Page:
West Bengal salutes Tagore on his birth anniversary
Kolkata: West Bengal saluted Nobel laureate Rabindranath Tagore Sunday with offerings of songs, dances and plays composed by the bard as lakhs of people participated in functions across the state to launch his 150th birth anniversary celebrations.
Since dawn, people from all walks of life queued up at Jorasanko Thakurbari - the poet's ancestral home in north Kolkata - to pay homage to the Nobel laureate, whose popular appeal has largely been undiminished even 69 years after his death.
Tagore's admirers visited the room where he was born in 1861 and watched the cultural programme organised in the courtyard of the palatial building which now houses the Rabindra Bharati Museum.
"Every year during Rabindra Jayanti (birth anniversary of Rabindranath) I come to Jorasanko with my family and friends to have a feel of his achievements and lifestyle," said Saibal Roy, a visitor.
The museum, a part of the Rabindra Bharati University, drew a large crowd.
The state government held its main programme of tribute at Rabindra Sadan - a cultural complex named after the poet - where singers, dancers and elocutionists captivated the audience with their rendition of Tagore's compositions.
The Committee for Celebrating Tagore's 150th birth anniversary organised prabhat pheris (morning choirs) with school children and adults hitting the roads at day break with Tagore's songs on their lips.
The Kolkata Municipal Corporation, various cultural and drama troupes, schools, colleges and universities organised colourful programmes to remember Tagore, whose rich, diverse and vast literary ouvre is virtually unmatched in the world.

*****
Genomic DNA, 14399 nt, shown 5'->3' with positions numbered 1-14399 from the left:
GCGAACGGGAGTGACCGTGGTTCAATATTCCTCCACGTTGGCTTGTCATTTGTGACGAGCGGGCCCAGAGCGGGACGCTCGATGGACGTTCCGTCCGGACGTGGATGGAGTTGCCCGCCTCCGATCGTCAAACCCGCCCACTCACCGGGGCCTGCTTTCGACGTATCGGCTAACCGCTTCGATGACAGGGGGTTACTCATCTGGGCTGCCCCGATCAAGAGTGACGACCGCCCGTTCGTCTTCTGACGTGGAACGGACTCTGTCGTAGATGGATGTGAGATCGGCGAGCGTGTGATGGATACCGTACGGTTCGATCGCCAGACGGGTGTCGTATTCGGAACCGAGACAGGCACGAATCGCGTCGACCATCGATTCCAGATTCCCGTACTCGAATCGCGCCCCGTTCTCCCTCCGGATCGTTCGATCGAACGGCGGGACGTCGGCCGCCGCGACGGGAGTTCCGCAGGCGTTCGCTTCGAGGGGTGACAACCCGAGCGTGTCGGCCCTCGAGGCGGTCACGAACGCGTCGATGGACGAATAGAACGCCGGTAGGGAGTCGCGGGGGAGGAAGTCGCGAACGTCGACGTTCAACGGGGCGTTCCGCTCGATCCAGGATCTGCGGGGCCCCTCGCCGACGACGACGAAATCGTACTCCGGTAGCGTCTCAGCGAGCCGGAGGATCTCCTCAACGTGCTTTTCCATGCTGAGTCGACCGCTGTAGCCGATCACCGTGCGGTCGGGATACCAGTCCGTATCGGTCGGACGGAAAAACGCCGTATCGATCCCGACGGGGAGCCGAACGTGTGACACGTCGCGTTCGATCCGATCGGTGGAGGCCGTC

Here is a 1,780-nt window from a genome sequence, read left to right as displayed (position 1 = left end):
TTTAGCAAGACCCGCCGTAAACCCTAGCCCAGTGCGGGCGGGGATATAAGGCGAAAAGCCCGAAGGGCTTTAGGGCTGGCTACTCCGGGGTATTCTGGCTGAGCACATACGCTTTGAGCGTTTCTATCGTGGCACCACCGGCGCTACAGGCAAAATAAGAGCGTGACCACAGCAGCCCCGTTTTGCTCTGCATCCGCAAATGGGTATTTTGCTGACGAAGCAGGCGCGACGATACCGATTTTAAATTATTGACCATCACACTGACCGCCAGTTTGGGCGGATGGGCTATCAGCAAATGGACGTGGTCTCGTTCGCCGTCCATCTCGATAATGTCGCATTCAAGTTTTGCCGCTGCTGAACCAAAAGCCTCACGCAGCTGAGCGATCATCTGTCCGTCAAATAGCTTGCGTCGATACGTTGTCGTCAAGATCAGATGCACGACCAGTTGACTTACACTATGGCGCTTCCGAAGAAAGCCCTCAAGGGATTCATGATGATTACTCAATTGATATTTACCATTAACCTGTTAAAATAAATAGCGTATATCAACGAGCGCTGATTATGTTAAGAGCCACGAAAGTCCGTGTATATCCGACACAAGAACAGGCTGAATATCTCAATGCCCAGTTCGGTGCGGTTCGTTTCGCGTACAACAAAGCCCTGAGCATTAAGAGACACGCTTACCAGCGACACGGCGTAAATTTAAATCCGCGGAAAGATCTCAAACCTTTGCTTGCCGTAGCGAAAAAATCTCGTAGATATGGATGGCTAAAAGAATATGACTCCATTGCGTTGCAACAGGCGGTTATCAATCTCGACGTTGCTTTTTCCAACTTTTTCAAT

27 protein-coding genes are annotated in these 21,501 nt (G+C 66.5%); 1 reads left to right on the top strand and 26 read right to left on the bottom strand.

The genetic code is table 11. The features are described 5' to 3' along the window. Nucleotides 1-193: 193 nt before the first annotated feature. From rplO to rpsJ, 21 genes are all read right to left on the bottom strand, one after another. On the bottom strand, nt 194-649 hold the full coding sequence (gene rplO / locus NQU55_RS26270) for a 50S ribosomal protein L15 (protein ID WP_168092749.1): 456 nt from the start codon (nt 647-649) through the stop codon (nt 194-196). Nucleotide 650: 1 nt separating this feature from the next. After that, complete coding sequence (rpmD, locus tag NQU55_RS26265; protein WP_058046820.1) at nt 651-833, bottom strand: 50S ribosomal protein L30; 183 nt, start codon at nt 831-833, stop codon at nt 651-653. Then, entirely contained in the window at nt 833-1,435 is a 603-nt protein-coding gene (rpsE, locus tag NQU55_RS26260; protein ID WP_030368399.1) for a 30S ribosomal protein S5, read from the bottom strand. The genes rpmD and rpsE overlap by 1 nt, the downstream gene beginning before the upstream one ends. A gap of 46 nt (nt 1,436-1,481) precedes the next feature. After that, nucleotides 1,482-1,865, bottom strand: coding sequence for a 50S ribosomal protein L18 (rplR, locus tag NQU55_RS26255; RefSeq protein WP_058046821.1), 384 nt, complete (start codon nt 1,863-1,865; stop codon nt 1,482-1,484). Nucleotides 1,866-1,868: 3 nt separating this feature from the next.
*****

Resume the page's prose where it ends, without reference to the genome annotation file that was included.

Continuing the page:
In the evening, the Rabindra memorial award was given to writer Manindra Gupta.
Swabhumi, a heritage park in the city, hosted Rabir Alloyee - a cultural homage to Tagore performed by folk artists.
The birth anniversary functions, which normally continue for a fortnight in Kolkata and the districts, would stretch to a year this time in view of Tagore's 150th birth anniversary next year.
Rabindra Bharati University, founded in 1961 to mark Tagore's centenary, has already launched a Rs.15 crore project to renovate Tagore's ancestral home, and would publish annotated compilations of Tagore's write-ups on education, aesthetics and rural reconstruction.
Jadavpur University has decided to build a cultural institute to archive Tagore's works, besides constructing a state-of-the-art amphitheatre for performing arts.